Q: Who do you work with, and what’s the biggest challenge you help them overcome?
Her specialty is mission-driven coaches and consultants who are generally established in their business and feel ready to use speaking to amplify their thought leadership and grow their audience.
Before working together, Johanna says that her clients’ biggest struggle is finding the path from A to Z. While they have all the sticky notes and main points in their minds and passion in their hearts, they need to learn how to use all of that to create a talk and get it on stage.
Q: Does your work apply to both online and in person speaking?
Both! There are many different stages we have on which to speak – and there is no set definition of a stage. Johanna notes the importance of the online stage in the past few years, and how we can now more effectively and easily get in front of people online. She says, any time you are speaking your perspective and trying to get your point across, you’re on stage. From in-person speaking opportunities to networking events, social media, and more, you may be on more stages than you end up realizing.
Q: How do you choose which of your own stories to share in your own business?
One of the most common places people get stuck is choosing which stories to tell, and why they’re telling them to their audience. Because of all the confusion talking about how to tell stories in your business, people often end up telling the wrong stories, sharing too many details, or not sharing enough of the story.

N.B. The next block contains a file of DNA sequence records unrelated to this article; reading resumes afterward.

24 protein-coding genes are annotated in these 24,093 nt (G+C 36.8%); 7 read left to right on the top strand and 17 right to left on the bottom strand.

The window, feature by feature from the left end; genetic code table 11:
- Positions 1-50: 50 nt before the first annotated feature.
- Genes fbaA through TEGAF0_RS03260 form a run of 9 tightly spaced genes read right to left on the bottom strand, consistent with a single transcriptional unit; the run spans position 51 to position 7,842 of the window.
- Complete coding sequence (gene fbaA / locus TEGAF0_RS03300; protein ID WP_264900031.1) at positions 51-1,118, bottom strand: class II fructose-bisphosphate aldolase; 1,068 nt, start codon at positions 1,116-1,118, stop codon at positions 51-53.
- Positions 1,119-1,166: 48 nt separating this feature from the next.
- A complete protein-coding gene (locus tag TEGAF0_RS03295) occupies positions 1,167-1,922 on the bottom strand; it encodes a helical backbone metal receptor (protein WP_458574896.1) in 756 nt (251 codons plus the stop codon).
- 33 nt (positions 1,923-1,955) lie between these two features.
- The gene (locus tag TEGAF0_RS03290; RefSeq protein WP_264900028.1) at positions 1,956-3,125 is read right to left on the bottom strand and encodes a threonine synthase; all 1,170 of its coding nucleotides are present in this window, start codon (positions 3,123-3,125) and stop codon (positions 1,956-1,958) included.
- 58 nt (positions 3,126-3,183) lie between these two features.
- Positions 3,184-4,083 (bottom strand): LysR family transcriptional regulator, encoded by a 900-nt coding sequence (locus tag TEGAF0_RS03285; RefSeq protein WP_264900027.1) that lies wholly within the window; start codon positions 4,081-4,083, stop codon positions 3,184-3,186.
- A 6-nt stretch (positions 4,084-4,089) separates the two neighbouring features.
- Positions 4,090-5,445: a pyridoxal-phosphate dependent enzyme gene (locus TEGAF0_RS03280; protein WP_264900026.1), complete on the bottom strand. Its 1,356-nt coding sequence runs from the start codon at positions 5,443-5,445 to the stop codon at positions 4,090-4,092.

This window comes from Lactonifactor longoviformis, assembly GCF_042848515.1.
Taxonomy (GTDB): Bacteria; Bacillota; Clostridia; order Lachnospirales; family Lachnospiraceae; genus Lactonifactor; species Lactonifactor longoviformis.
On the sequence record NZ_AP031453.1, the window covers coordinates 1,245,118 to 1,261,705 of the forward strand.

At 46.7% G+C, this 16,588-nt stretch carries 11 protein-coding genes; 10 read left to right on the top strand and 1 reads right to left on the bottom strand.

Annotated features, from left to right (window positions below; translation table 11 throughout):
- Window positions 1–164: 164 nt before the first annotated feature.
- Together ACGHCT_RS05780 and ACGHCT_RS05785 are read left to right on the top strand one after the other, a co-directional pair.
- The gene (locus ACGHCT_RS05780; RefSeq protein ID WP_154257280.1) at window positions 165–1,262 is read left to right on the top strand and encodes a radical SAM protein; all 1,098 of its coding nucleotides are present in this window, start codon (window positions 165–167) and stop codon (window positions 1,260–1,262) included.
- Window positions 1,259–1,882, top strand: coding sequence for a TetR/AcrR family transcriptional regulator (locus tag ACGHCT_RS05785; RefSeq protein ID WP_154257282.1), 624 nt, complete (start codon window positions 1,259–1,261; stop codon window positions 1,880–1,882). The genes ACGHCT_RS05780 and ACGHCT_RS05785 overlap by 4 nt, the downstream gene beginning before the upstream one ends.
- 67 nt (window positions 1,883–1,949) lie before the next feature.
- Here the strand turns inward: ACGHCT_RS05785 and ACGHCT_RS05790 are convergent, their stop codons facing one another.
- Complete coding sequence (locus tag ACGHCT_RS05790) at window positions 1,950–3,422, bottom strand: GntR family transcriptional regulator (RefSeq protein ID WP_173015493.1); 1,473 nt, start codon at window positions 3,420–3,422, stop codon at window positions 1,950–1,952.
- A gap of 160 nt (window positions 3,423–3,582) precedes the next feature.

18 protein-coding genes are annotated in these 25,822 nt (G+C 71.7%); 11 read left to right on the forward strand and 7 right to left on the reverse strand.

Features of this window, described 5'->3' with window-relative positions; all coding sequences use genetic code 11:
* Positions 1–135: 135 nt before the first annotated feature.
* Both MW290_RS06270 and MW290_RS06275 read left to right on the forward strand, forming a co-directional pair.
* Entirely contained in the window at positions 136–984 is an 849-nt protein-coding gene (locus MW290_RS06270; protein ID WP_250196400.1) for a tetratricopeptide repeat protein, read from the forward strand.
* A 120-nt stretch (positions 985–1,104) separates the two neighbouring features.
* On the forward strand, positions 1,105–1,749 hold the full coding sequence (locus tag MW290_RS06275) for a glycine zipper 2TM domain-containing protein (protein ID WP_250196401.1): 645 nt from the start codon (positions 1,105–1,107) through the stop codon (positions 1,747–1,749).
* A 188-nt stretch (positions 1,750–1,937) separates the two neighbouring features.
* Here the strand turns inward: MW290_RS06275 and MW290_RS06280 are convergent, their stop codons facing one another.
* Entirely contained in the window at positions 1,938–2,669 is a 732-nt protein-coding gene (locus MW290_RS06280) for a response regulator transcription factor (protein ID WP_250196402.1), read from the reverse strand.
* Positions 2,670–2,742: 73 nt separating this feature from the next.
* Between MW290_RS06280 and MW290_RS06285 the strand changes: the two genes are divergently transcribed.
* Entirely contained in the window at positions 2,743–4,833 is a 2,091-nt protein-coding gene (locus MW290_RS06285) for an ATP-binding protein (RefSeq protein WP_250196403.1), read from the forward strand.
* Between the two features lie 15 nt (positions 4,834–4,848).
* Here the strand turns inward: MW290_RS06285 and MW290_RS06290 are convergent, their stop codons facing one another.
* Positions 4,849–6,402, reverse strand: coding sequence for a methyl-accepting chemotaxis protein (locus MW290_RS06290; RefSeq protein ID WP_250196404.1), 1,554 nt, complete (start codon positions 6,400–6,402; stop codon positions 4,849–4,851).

Yes, there is the story you tell, but start by thinking of “story” in a broader way – a story is a journey. Think about your talk like a journey you’re taking your audience on – that’s the story. To craft an effective talk or journey for your audience, you have to understand what journey they are already personally on, and how you’re going to plug in to that journey – this makes it so your talk shows up in the right place and time that now they want to continue their journey with you.
It’s also about building the stakes – figuring out what you want, and what’s keeping you from getting what you want. Think about when you’re watching a movie, on the edge of your seat waiting for the ending to see the hero's journey unfold – it’s that tension, interest, intrigue that keeps you watching. Set up that feeling and intrigue in the stories you tell, inside of stories on topics you know your audience will resonate with. The universal themes in your story are what your audience is going to connect with.